9. Day 20: Joy Is Freedom

Posted by on Dec 20, 2014 in All-One, Fear of Living Joy | 0 comments

9. Day 20: Joy Is Freedom

Prison does things to a person.  Even if it is pretend.  Today we visited Lancaster Castle which was a prison up until 2011.  It is am imposing building; sturdy, solid, resonating with history, grief and ordinary boredom.  There are still operational courts in the castle complete with carved stone, huge paintings of various dukes and princes and crests of everyone from the most recent High Sheriff to Queen Elizabeth II.  We had one of the most interesting tours we have had in all of the places we visited.  Our docent was a part time actor who had recently published a play based on the true story of a famous witch trial held in Lancaster hundreds of years ago.

Somehow, in the process of hearing about the system of law, the fact that only the lower classes were considered criminal material.  The upper classes were thought to just make “errors of judgment” rather than a crime.  Those of this class could pay to have a servant of sorts, the morning paper delivered and could even have bits of their own furniture brought in.  Most of the “guests” were debtors rather than those having committed what we would call a serious crime. Criminals were sent to America then to Australia rather than housed in Britain.  At one point on the tour those that wanted to could be shut into a cell with the lights turned off for a few moments just to see what it was like.  I was certainly not one who wanted to experience this.  I’ve seen enough horror movies to know you don’t commit all your family to the prison cell, even for “fun” without someone on the outside acting as safety officer.  I think a bit of very real fear crept into this few minutes of pretend while I saw my family locked behind a solid iron door.  This is why I never became an actor, I could never tell where the pretend stopped.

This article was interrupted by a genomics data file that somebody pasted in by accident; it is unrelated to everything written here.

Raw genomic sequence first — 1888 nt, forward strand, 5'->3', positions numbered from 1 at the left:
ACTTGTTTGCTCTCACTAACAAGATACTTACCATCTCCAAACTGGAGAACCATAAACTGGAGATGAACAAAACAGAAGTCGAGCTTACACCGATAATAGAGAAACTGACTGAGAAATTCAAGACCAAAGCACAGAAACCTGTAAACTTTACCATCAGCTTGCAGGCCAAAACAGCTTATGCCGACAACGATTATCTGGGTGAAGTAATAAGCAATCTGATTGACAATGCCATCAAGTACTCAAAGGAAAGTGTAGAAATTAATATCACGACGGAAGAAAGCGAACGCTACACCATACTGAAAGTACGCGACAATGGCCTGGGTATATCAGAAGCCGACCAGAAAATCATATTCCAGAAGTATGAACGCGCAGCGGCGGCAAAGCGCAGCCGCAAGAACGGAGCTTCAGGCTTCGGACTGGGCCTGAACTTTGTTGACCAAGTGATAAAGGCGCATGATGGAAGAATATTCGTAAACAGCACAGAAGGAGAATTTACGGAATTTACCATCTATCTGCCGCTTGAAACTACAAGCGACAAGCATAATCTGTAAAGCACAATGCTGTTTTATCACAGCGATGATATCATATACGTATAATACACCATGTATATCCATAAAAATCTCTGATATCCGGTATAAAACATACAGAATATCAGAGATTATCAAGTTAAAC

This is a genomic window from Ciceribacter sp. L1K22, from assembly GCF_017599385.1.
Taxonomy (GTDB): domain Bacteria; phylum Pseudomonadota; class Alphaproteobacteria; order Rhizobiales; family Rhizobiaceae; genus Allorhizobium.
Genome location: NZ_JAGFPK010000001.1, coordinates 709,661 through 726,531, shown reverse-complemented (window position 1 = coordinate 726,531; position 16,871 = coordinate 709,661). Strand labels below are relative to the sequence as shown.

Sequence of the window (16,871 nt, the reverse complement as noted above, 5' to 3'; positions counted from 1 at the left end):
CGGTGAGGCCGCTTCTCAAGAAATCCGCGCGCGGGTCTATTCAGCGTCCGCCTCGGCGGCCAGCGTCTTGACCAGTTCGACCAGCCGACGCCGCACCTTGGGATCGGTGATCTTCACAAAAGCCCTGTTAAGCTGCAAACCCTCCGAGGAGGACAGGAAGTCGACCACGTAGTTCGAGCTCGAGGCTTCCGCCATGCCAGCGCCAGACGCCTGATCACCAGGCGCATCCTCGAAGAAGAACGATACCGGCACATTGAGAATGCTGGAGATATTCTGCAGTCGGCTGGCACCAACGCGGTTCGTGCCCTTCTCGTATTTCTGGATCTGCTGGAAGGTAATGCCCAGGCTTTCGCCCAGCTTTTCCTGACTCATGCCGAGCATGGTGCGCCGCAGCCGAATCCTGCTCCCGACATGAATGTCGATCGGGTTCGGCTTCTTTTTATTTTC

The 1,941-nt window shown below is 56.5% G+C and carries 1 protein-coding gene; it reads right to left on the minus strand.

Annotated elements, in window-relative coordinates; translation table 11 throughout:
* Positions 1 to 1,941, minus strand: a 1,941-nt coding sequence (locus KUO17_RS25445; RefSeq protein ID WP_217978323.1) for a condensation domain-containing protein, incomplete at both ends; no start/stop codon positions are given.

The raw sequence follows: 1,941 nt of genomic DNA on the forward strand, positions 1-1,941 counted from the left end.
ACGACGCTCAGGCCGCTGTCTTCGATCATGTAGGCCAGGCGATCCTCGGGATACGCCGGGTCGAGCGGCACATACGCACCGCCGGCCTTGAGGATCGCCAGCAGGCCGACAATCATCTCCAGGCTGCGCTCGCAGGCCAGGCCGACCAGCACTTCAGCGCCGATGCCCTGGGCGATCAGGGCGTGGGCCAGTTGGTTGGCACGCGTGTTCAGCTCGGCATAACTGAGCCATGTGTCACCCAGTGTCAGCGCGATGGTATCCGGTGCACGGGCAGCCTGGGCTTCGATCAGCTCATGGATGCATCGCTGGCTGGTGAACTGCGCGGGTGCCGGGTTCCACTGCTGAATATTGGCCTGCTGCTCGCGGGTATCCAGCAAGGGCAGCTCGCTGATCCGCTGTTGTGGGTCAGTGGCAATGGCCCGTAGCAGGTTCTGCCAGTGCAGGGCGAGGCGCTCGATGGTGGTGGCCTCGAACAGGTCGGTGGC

Thank God we're free!

Thank God we’re free!

Then we went to the chamber out of which the prisoners were taken to be hanged.   We saw the wheeled wooden chair that a woman who was being sentenced to death was wheeled to hanging platform because she had collapsed.  At this point the descriptions of the barbaric treatment of prisoners; men and women (and babies if they had them) housed in cells with no toilet facilities save some straw on the floor, iron masks for women who expressed opinions contrary to the norm to name a few.  At this point my flutter of fear turned inward and I just felt sad and hollow.  I was not in any way a prisoner but it was if I could feel the past seeping out from the very stone that surrounded me.  It has taken hours to return to my sense of self.  I felt churlish and trapped somehow and I don’t really even know why or how.  I trudged through the rest of the afternoon only half present.  I don’t know if it was just the thoughts of judgment or fear of the prison and system of law or the fact I was weary after walking for hours on the cobblestone.  All I know is the warmth of our little home away from home and collapsing on the sofa in front of the classic film, “The Great Escape” seemed to break the spell.

Joy today is being so grateful that I nor any of my loved ones are not, nor have I ever been, in prison.   The prison I make for myself disappears quickly when I acknowledge it and ask for peace.  Amen and hallelujah!

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